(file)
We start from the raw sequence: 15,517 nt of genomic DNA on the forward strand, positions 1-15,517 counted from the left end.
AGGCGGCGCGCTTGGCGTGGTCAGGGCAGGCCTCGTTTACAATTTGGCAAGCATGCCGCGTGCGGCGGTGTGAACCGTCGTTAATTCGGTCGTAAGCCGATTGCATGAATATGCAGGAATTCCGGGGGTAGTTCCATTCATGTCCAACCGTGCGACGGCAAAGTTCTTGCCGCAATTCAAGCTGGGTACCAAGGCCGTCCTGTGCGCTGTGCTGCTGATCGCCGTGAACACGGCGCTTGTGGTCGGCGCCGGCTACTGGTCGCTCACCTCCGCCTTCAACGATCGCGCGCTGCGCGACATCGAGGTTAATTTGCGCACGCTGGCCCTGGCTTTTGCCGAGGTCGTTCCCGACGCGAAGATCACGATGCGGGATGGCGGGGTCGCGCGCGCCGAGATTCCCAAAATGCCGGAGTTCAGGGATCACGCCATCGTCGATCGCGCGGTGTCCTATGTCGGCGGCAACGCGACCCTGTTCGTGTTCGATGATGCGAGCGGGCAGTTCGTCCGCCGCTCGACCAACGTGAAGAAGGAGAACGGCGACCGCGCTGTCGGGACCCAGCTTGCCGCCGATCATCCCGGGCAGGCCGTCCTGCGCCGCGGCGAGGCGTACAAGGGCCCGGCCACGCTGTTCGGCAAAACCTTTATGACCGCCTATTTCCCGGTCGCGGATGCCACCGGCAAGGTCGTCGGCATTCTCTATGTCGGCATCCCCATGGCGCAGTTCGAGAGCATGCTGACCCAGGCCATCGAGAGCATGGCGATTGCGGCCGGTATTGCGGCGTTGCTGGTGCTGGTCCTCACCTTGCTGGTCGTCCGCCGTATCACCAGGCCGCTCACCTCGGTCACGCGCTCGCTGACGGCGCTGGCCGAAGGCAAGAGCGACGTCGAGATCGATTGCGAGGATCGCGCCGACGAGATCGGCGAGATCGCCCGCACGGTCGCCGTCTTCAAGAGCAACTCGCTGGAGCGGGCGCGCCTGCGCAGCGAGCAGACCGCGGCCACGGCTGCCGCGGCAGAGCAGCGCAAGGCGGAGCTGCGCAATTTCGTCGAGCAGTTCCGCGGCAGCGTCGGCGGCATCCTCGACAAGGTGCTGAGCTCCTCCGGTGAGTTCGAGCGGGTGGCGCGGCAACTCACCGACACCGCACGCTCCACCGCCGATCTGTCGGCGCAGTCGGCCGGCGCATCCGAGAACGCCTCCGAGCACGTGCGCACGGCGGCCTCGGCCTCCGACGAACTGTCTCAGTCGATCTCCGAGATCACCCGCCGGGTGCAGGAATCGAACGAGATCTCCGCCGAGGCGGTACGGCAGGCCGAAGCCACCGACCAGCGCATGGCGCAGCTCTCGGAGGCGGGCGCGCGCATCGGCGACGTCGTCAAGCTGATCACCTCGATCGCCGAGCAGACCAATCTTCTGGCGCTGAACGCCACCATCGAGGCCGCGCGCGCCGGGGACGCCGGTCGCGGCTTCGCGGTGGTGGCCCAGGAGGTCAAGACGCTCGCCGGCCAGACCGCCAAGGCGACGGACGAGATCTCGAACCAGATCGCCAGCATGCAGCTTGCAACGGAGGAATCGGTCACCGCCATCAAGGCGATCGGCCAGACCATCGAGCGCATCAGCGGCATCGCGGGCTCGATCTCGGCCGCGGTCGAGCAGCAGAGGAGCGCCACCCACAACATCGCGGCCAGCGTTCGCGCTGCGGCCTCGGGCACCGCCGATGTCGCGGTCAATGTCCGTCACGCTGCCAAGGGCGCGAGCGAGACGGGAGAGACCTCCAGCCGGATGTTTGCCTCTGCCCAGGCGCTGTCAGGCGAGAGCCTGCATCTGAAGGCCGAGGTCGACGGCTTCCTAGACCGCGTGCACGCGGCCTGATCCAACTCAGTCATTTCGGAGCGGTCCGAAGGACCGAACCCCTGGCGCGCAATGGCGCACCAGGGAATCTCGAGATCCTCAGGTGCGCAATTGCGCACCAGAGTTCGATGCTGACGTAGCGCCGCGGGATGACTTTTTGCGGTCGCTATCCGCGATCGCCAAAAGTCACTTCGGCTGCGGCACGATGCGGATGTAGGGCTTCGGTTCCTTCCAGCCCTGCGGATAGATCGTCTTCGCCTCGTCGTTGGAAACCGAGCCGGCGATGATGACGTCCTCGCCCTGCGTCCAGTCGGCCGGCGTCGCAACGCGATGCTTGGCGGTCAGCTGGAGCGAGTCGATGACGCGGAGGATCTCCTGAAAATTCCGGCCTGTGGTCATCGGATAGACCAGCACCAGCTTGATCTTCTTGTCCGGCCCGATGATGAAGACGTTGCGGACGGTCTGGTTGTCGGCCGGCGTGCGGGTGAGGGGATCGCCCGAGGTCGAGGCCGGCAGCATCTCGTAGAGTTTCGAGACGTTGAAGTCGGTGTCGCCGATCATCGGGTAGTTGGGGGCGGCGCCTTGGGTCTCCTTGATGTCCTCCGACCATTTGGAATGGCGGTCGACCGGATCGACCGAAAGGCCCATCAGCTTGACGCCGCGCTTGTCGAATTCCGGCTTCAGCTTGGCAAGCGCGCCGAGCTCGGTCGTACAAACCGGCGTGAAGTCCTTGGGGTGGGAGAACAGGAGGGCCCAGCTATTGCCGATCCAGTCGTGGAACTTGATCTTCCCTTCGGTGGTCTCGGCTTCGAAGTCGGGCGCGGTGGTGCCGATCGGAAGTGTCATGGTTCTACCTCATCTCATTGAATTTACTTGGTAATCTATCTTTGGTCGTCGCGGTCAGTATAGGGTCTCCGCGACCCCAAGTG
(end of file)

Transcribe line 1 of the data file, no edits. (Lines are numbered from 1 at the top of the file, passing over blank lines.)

We start from the raw sequence: 15,517 nt of genomic DNA on the forward strand, positions 1-15,517 counted from the left end.